It’s Complicated

A Syrian refugee holding his son and daughter breaks out in tears of joy after arriving on the shore of the island of Kos in Greece.

Some questions have more than one correct answer.  Not every problem offers a simple solution.  For example, the ongoing debate surrounding Donald Trump’s executive order concerning refugees from certain nations.

Compassion vs. caution.  I’ve heard and read passionate arguments from both sides.  I tend to agree with them all.  Caution is good.  Compassion is obviously good.  But when it comes to a wise balance of the two, that’s where the wheels come off.

I’ve picked up just a few hitchhikers over the years.  Shouldn’t we all feel bad for the guy walking down the highway on a 10 degree day?  Sure.  But it’s always a risk.  The unknown.  But in the cases where I have given a ride to strangers, I never did so when I had my wife or children with me.  Why?  It’s one thing to choose to take risks for yourself.  It’s quite another to dive into the unknown and assume risk for others.  This is the problem that faces leaders of the USA.  How much risk is too much risk.  How much compassion is simply not enough?  Who can we trust when so many levels of “certainty” seem to exist.

My uneducated opinion is that Obama downplayed the potential risk involved in admitting refugees, and Trump simply undervalues compassion.  We are a nation made up of people who unquestionably have different views about how to properly balance the two.  But at the same time, people with opposing views mostly want the same things.  We want a safe country, safe from terror attacks.  And we want to do what we can to ease human suffering, especially in cases where the matter has an urgency to it, as it does in Syria. We just have different ideas about how to achieve these things.  Balance.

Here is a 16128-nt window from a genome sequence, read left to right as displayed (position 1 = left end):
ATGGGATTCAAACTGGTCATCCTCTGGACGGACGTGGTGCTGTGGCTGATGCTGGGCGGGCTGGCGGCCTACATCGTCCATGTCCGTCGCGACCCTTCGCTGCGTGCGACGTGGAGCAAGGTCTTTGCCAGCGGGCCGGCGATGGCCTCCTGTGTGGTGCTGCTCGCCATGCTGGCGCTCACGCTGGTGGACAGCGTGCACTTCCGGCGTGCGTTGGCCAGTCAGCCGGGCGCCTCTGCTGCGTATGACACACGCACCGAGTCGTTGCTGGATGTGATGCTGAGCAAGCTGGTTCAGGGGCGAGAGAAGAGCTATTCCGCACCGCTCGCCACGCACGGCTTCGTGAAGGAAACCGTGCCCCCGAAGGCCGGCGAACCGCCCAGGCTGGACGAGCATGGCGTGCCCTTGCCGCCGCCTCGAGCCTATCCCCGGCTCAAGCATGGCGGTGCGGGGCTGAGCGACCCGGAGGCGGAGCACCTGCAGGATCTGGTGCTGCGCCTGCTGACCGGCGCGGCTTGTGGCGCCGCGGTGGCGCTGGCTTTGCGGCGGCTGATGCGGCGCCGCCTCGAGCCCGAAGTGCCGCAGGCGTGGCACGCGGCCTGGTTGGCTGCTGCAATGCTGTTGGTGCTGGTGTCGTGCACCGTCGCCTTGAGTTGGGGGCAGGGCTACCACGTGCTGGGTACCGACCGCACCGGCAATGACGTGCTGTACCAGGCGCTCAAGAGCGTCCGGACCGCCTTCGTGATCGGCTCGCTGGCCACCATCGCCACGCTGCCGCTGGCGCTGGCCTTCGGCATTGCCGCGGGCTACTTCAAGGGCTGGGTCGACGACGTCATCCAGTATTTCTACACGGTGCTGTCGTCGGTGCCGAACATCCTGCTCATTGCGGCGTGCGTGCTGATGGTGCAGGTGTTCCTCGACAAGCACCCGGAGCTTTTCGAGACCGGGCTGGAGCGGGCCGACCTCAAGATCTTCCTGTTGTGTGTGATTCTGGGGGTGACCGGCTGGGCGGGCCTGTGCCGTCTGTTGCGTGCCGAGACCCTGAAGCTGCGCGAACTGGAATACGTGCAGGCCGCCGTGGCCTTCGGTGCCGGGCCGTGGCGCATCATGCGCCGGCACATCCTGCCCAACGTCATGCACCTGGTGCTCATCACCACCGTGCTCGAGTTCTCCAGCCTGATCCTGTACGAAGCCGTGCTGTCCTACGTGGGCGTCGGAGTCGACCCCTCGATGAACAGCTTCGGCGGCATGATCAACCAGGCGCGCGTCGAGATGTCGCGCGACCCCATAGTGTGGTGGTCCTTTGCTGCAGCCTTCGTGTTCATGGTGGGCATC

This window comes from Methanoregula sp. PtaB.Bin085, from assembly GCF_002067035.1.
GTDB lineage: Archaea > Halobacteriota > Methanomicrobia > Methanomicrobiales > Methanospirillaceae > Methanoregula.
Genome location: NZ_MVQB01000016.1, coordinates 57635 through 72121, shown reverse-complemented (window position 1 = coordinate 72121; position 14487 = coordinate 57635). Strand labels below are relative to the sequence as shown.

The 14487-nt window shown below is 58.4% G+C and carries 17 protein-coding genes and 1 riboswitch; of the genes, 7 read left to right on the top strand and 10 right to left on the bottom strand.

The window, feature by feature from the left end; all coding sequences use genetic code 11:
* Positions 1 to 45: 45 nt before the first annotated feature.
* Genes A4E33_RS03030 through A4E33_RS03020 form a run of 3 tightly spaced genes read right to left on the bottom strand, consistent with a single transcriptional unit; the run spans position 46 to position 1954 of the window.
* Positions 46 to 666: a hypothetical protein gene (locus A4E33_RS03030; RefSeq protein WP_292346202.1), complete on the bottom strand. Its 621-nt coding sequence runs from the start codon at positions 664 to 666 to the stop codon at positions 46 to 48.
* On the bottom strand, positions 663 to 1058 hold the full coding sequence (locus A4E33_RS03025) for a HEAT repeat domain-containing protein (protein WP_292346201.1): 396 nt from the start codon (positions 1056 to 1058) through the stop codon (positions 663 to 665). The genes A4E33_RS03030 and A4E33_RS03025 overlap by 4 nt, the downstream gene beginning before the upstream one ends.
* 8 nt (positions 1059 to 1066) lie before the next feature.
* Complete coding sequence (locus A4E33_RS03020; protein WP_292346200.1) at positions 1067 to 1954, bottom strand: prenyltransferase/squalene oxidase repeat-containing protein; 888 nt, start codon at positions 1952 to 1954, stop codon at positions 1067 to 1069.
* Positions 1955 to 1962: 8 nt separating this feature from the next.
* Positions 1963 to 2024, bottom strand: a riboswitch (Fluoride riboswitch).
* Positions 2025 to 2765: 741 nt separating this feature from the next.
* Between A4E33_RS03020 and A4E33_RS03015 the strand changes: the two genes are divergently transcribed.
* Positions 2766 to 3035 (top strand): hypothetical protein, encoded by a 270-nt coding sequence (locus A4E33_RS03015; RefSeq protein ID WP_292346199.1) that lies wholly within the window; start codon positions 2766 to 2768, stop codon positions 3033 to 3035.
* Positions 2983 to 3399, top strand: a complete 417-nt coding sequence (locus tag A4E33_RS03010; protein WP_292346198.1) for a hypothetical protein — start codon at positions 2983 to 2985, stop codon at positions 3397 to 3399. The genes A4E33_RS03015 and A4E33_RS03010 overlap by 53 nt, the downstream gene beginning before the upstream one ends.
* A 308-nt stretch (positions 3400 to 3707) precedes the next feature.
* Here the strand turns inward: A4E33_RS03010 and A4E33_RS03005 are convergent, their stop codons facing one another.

Some people lean toward the side of compassion.  Some people lean toward the side of safety.  I’m thankful to be surrounded by both types of people.  People care.  That’s a good thing.

I wouldn’t tell someone that they’re a bad person or a bad Christian for not being in 100% agreement with me on a stance of taking in as many refugees as possible.  I wouldn’t call someone a hate-monger if their position was that we should severely limit immigration from certain nations.

I’ve heard it said that the life of one American doesn’t have more value than the life of a person from another nation.  For an individual, especially for a follower of Christ, this is true.  But when it comes to our government, nothing can be further from the truth.  When we reach a time when our government doesn’t value our lives above the lives of those in other countries, then we may cease to have a country.

In the book, “All the Gallant Men”, USS Arizona crewman Donald Stratton recounts the horrors he witnessed and endured during and after the Pearl Harbor attack.  As his memoirs were put to paper 75 years later (at the age of 95, one of four living USS Arizona survivors), great attention was given to a burning question:

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“What could we, as a nation, have done to prevent this terrible tragedy?”

Obviously, refugees aren’t the Japanese army.  But it does raise the point of the overwhelming responsibility of government to protect its people from danger, both seen and unseen.

How many people have looked for ways to blame our government for the Sept 11 terror attacks?  “They should have prevented it.”  I don’t buy that.  From the heartache, the conspiracy theories, and blame game arises a great need to learn from the past.

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You can’t foresee every danger.  Every catastrophe cannot be prevented, but we have to do everything in our power to see that certain things never happen again.  We can’t downplay the presence of evil or of the hatred that exists toward our country.

I’m not saying we should let in zero refugees.  I’m not saying we should let in 2 million. But I am saying that some things are worth taking the time to get it right.  It’s a matter that’s worthy of swift movement, but diligence in our actions cannot be sacrificed for the sake of fear of inconveniencing a few.

“Never forget” really does mean “never forget” for some.

My hope is for a nation that’s safe.  My hope is for a nation that cares about humanity.  I don’t really know the best way to pull that off.  Maybe a good start would be for a lot of folks to stop pretending like they have all the answers.  They don’t.  When you take a look at the big picture…………

It’s complicated.

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